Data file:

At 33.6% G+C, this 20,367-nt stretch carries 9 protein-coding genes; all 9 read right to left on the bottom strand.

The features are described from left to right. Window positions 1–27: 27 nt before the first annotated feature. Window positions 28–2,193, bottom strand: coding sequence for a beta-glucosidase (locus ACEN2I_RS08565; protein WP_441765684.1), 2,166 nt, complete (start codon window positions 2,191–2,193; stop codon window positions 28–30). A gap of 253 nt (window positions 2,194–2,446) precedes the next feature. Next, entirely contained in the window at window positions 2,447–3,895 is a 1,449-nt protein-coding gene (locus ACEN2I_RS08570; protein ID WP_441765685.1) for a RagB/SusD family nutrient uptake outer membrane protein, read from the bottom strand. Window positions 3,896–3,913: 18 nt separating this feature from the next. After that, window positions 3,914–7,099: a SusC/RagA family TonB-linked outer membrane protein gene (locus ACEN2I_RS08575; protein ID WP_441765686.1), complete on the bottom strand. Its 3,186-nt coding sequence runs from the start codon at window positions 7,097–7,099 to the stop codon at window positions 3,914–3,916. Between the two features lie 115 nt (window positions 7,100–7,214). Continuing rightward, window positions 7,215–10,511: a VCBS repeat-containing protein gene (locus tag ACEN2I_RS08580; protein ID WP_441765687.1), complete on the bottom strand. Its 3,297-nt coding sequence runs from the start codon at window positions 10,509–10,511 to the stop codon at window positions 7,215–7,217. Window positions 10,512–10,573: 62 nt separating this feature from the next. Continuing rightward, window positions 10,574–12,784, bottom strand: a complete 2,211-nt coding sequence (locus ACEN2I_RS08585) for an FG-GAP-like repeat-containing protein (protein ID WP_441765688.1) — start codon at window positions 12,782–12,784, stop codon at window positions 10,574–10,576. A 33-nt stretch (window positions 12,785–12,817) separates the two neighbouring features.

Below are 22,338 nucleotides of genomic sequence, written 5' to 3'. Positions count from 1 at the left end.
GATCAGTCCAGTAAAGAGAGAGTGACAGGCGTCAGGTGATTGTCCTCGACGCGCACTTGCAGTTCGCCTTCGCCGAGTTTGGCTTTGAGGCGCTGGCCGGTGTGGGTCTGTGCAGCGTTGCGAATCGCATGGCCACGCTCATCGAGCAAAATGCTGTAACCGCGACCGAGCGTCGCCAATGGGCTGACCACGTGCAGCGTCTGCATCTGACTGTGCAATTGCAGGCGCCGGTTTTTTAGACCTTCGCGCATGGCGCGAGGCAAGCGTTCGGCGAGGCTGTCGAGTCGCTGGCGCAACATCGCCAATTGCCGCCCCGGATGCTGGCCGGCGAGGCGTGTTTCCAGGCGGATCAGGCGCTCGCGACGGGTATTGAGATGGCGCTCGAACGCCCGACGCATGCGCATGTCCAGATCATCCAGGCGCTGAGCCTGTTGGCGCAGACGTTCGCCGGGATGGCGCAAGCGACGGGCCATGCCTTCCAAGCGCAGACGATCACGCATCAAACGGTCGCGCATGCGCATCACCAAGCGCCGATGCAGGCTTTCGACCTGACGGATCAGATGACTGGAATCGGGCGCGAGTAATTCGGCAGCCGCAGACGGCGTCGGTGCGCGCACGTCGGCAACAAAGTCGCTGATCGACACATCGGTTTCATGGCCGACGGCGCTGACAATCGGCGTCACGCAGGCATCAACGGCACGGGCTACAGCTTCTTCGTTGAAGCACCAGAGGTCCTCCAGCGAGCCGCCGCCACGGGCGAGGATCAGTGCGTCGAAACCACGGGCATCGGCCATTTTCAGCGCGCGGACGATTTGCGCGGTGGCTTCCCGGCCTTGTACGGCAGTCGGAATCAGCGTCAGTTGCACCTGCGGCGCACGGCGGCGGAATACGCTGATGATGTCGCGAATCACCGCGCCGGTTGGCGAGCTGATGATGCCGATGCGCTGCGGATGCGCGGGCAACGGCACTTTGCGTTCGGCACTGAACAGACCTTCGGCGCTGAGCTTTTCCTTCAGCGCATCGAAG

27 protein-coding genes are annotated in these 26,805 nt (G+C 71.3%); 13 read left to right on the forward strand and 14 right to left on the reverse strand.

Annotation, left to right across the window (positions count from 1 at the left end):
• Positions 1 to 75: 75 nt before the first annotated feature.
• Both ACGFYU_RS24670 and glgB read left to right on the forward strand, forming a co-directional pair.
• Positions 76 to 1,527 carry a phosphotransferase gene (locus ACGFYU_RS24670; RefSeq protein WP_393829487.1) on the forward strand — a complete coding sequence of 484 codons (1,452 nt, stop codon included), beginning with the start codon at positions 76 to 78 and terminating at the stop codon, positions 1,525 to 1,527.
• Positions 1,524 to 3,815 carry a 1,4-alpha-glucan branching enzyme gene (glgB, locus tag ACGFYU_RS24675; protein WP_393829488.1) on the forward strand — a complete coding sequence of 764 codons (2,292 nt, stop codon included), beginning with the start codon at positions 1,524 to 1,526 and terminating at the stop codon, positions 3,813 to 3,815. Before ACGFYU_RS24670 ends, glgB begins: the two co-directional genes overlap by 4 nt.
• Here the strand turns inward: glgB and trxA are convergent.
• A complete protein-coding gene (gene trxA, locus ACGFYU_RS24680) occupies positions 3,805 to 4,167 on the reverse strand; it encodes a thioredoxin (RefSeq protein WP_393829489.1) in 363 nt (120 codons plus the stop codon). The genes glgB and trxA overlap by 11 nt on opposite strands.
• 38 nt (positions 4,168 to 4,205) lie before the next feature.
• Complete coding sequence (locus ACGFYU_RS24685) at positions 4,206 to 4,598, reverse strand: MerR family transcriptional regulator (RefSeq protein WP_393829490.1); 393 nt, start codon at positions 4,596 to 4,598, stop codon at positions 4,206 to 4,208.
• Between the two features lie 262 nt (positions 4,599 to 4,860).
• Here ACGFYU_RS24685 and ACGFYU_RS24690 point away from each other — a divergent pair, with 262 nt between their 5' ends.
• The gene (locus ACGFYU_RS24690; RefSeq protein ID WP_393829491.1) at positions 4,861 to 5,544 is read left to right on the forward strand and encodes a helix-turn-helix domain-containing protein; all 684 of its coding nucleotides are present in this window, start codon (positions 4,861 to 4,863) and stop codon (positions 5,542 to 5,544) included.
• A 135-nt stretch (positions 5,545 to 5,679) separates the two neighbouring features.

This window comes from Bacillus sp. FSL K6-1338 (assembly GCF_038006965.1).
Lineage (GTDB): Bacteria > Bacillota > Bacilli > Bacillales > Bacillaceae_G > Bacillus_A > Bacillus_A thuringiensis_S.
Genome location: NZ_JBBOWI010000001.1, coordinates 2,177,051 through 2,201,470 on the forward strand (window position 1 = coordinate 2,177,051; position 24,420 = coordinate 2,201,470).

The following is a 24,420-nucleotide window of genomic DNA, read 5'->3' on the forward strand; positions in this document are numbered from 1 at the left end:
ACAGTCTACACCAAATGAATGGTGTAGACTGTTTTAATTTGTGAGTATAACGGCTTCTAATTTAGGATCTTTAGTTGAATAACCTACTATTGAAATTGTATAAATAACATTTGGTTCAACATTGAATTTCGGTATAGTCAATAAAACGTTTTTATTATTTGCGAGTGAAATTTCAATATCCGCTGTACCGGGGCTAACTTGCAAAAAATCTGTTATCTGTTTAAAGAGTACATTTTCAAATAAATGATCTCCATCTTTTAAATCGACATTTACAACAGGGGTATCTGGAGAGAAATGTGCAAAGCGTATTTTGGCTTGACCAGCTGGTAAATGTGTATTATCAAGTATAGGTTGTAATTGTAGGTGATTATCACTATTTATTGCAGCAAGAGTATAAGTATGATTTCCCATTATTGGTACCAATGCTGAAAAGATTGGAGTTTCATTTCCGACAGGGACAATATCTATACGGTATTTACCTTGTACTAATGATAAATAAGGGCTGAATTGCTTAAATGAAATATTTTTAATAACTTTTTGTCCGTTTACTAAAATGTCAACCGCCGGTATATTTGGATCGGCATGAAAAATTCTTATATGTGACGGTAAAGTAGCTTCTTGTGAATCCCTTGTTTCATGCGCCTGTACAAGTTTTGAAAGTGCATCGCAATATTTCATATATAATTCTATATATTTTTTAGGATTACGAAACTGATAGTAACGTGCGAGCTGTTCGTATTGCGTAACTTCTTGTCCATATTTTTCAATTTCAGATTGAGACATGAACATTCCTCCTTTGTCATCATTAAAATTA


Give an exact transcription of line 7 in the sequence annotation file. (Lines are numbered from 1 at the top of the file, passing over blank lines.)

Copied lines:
• Positions 1 to 75: 75 nt before the first annotated feature.